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  • 03.04.11

The Echo Nest Makes Pandora Look Like a Transistor Radio

More cowbell! Everyone from Christopher Walken enthusiasts to major record labels to Columbia University is excited about The Echo Nest. The many uses, frivolous and non-, of Echo Nest’s massive 30-million-song dataset.

The Echo Nest Makes Pandora Look Like a Transistor Radio

You music lovers out there probably think we’re living in a Golden Age. iTunes, Pandora, Rhapsody, music distribution and discovery couldn’t get any better, right? With the proliferation of music sites and apps, we must be at some sort of saturation point, after all, the telos of digital music technology.

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But spend a bit of time talking to Brian Whitman, cofounder of The Echo Nest, and you realize that we’re really in a digital music Stone Age. Sure, we’ve come a long way, but there’s still plenty we can’t do–our recommendation engines are limited, as is our ability to sift information automatically from songs (to tell the sex of a singer just from his or her voice, for instance). The Echo Nest, a five-year-old company devoted to aggregating, indexing, using, and sharing vast troves of music data, just announced a collaboration with Columbia University’s LabROSA (Laboratory for the Recognition and Organization of Speech and Audio) on something called the Million Song Dataset, free to use for non-commercial music researchers.

The Echo Nest crawls the web in search of music and writing about music; it also partners with major labels like Universal and aggregators like 7Digital. It then devours data about the music, on both the “acoustic side”–tempo, key, etc. (Echo Nest’s system crunches that sort of data in about 10 seconds for a song)–and the “cultural side”–what reviewers are saying about the music for instance. It crawls the web, Google-style, ravenous for new musical information. If you tweet about the band you saw last night, “we have that in our databases within the hour,” says Whitman.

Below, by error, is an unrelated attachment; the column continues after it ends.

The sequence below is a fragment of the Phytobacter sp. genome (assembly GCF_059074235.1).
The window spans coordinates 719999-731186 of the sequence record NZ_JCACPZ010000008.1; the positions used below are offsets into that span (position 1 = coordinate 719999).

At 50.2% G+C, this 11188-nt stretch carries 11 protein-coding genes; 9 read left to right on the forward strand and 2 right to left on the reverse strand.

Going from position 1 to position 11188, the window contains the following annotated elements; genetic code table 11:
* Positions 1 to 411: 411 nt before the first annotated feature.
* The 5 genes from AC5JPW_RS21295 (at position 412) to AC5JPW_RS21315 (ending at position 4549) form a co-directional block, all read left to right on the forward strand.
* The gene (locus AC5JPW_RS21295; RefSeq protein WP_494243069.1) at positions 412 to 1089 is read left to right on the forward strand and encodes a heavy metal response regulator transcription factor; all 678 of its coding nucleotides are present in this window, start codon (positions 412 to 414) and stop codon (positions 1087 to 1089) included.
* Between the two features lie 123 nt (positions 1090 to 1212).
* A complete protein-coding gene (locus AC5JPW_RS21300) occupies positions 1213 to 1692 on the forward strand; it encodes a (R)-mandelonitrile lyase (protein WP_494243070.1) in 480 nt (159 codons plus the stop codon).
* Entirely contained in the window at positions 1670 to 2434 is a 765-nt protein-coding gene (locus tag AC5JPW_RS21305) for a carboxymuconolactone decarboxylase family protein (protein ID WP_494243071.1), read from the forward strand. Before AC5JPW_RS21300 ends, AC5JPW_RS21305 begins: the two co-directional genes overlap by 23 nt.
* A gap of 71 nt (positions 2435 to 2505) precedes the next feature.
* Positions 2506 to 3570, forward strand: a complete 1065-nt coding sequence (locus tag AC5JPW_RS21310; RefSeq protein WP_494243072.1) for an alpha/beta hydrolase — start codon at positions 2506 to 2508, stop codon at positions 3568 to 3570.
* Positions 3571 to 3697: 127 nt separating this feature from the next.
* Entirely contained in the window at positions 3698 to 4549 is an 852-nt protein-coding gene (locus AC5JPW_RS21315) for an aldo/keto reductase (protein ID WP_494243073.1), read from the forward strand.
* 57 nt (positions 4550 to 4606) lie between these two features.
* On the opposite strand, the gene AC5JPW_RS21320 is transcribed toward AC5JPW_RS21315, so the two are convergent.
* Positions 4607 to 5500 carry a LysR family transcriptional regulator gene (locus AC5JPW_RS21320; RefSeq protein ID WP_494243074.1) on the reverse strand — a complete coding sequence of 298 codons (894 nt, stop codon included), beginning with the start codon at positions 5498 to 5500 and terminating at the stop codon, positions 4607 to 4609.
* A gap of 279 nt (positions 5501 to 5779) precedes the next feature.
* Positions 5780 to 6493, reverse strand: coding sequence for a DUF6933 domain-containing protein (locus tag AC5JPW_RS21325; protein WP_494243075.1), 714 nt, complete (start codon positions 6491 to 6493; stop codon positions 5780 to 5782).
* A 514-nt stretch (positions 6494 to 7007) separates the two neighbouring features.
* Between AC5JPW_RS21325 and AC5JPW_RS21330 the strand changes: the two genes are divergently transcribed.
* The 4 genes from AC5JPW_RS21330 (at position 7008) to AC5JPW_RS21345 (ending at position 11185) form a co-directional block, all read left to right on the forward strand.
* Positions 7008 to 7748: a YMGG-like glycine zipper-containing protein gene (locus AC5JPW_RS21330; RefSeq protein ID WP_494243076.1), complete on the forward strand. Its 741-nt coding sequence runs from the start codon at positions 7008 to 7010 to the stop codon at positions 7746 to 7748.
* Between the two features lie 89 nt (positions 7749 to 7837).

What are the uses of data on 30 million songs? Broadly, there are two categories: commercial and academic.

One of the first fun apps that came out using The Echo Nest’s data was inspired by the Saturday Night Live sketch in which Christopher Walken urges Blue Oyster Cult’s percussionist to go nuts on the cowbell.

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Didn’t you think Jay-Z’s “Hard Knock Life” just was missing a little … something? Me too.

  Make your own at MoreCowbell.dj  

“It was a crazy thing I never would have imagined,” says a bemused Whitman. “This was my dissertation work, and people are now making joke apps from it.”

The other use category is academia, and that’s where the free-to-use Million Song Dataset comes in. Researchers in, say, physics, share the same reality, so they can replicate each other’s experiments and advance the science. But researchers in music information retrieval haven’t had the same reality to share, so to speak–they haven’t had a large shared data set. Until now. “This is me giving a gift to my graduate school doppelganger, 10 years younger than me,” says Whitman, a PhD graduate of MIT’s Media Lab.

The world of academic digital music research is one many of us haven’t considered. Whitman identifies a few major research problems. Though the human ear can easily separate the sound of a guitar from the sound of drums from the sound of a voice, computers can’t do that yet, making full transcription of songs a hugely labor-intensive task. A program that can listen to a song and transcribe each instrument’s role would be a major leap forward. Others are trying to devise a program that could identify the year or decade a song was made, just from listening to it (sifting things like production values, whether the song’s in mono or stereo, and so on). There are already programs that are very good at identifying the genre of a song.

We can’t know yet what the full fruits of Echo Nest’s datasets will be. “Surprise us,” says The Echo Nest’s site, in a challenge to researchers and developers everywhere. In the meantime, crank up the cowbell.

  Make your own at MoreCowbell.dj  

 

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Read More: Most Innovative Companies: Pandora

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[Image by Art Renewal Center Museum & Andrew Hur

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About the author

David Zax is a contributing writer for Fast Company. His writing has appeared in many publications, including Smithsonian, Slate, Wired, and The Wall Street Journal.

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